In my opinion, some of the most beautiful paragraphs in the Catechism are the ones about grace. I will give snippets within this post, but highly recommend reading them in their entirely (CCC1996-2005).
The clearest definition of what grace is from the Catholic perspective is found in CCC1997 – “Grace is a participation in the life of God. It introduces us into the intimacy of Trinitarian life.” The previous paragraph (CCC1996) says this about grace – “Our justification comes from the grace of God. Grace is favor, the free and undeserved help that God gives us to respond to his call to become children of God, adoptive sons, partakers of the divine nature and of eternal life.” In its essence, grace is God’s very life extended to us.
You will sometimes see within Protestantism a debate about whether grace comes first, or faith. The Catholic view is clear – it’s grace. CCC2001 says that “The preparation of man for the reception of grace is already a work of grace. This latter is needed to arouse and sustain our collaboration in justification through faith, and in sanctification through charity.” We see this affirmed in Sacred Scripture – “When he arrived, he greatly helped those who through grace had believed.” (Acts 18:27) Due to our fallen human nature, we are totally dependent upon God’s grace to enable us to receive the gift of faith. And the “collaboration” or “cooperation” we provide for our salvation is also only made possible by God’s grace.
Some other key snippets from the Catechism:
CCC1998 This vocation to eternal life is supernatural. It depends entirely on God’s gratuitous initiative, for he alone can reveal and give himself. It surpasses the power of human intellect and will, as that of every other creature.
CCC1999 The grace of Christ is the gratuitous gift that God makes to us of his own life, infused by the Holy Spirit into our soul to heal it of sin and to sanctify it.
We come here to the topic of “infused” versus “imputed” righteousness. Protestant theology is heavily centered around the idea that Christ’s righteousness is “imputed” to us – “reckoned” or “credited” — somewhat as a transaction that occurs. This is an understanding that God sees us as perfect because we are cloaked with Christ’s righteousness – he “covers” our sins in a sense. They point to Sacred Scripture when St. Paul refers to Abraham – ‘That is why his faith was “reckoned to him as righteousness.” But the words, “it was reckoned to him,” were written not for his sake alone, but for ours also. It will be reckoned to us who believe in him that raised from the dead Jesus our Lord.’ (Romans 4:22-24)
This is an area where Catholic theology has more of a “both/and” perspective rather than an “either/or.” We would not disagree that Christ’s righteousness is “credited” to us in a sense, but our view would be that is based upon God’s foreknowledge that we will indeed allow sanctification to occur in our lives to bring us to perfection. And that sanctification occurs by an infusion of God’s grace into our soul by the Holy Spirit in order to “heal it of sin and sanctify it” as the Catechism teaches. So from the Catholic perspective we see justification as less of an idea that Christ has “covered” our sins but rather more of an understanding that God sees that Christ truly does dwell within us.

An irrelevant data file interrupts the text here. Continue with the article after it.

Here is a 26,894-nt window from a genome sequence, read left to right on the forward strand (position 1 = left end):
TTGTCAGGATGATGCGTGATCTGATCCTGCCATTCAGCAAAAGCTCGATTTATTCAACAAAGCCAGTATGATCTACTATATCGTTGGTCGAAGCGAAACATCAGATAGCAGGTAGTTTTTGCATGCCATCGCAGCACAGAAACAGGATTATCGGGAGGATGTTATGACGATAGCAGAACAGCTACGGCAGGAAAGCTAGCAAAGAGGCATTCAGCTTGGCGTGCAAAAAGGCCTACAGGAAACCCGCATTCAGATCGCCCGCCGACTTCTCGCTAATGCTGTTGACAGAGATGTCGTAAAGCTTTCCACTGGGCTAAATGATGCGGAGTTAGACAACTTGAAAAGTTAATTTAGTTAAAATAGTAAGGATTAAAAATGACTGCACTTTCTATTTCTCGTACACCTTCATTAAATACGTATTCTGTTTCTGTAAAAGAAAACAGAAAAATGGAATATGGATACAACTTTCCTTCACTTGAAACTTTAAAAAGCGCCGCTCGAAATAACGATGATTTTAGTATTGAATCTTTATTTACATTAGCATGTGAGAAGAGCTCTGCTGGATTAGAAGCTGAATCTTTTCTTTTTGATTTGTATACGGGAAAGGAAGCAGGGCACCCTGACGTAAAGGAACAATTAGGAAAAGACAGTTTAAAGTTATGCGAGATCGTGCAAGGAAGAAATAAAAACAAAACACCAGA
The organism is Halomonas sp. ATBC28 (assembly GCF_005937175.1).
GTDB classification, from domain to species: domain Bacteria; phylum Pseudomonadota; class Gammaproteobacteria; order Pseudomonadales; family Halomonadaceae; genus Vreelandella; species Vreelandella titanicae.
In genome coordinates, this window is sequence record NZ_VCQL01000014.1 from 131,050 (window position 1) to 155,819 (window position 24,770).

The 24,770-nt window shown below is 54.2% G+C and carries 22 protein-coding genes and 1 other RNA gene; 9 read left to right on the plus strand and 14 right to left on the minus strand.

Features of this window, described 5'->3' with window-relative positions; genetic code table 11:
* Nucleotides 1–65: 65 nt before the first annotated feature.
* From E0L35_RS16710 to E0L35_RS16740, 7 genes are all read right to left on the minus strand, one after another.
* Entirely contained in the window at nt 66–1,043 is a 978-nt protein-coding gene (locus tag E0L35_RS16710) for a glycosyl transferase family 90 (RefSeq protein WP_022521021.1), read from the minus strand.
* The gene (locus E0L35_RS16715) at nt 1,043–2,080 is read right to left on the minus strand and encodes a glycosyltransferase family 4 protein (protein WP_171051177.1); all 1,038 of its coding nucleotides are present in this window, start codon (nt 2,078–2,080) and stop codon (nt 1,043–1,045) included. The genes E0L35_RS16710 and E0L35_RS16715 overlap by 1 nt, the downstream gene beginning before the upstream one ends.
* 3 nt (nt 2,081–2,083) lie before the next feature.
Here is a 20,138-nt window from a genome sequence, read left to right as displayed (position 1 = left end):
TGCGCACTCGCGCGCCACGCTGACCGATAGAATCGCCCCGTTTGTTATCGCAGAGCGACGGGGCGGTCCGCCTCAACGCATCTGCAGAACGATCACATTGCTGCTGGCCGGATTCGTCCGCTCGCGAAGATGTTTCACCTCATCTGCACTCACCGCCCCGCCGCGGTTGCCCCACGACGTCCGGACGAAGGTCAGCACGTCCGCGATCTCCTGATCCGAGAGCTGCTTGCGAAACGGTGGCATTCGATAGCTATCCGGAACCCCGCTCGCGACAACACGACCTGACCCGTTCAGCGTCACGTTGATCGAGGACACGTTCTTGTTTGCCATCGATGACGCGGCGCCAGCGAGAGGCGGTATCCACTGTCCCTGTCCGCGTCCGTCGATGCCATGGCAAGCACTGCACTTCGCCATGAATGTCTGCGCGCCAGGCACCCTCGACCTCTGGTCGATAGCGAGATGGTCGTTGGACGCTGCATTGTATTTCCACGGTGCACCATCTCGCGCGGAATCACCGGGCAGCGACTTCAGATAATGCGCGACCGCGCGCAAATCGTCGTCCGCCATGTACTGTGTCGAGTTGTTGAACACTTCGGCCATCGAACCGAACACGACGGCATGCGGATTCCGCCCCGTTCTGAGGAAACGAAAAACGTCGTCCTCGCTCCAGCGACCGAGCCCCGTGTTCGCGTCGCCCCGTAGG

This concept is clearly supported in Sacred Scripture. One of the most striking passages is found in Matthew 23:25-26 when Christ tells the Pharisees that “Woe to you, scribes and Pharisees, hypocrites! for you cleanse the outside of the cup and of the plate, but inside they are full of extortion and rapacity. You blind Pharisee! first cleanse the inside of the cup and of the plate, that the outside also may be clean.” To Catholics, this points clearly to the idea that Christ is not impressed with an outward appearance that would “cover” our sins but rather is focused on the actual condition of our soul. It is the transformation of our inner nature that will ultimately present our “outside” as righteous before God.
We see the reality of grace as a participation in the life of God portrayed in Sacred Scripture in passages like these:
Galatians 2:20 I have been crucified with Christ; it is no longer I who live, but Christ who lives in me;
Romans 8:9 But you are not in the flesh, you are in the Spirit, if the Spirit of God really dwells in you.
2 Corinthians 13:5 Do you not realize that Jesus Christ is in you?
1 John 4:4 for he who is in you is greater than he who is in the world.
1 Corinthians 3:16 Do you not know that you are God’s temple and that God’s Spirit dwells in you?
As a result of Christ dwelling within us, we are enabled not only to believe, but also to grow in charity (sanctification). We also receive the divine help that enables us to help others. CCC2003 tells us that “Grace is first and foremost the gift of the Spirit who justifies and sanctifies us. But grace also includes the gifts that the Spirit grants us to associate us with his work, to enable us to collaborate in the salvation of others and in the growth of the Body of Christ, the Church.”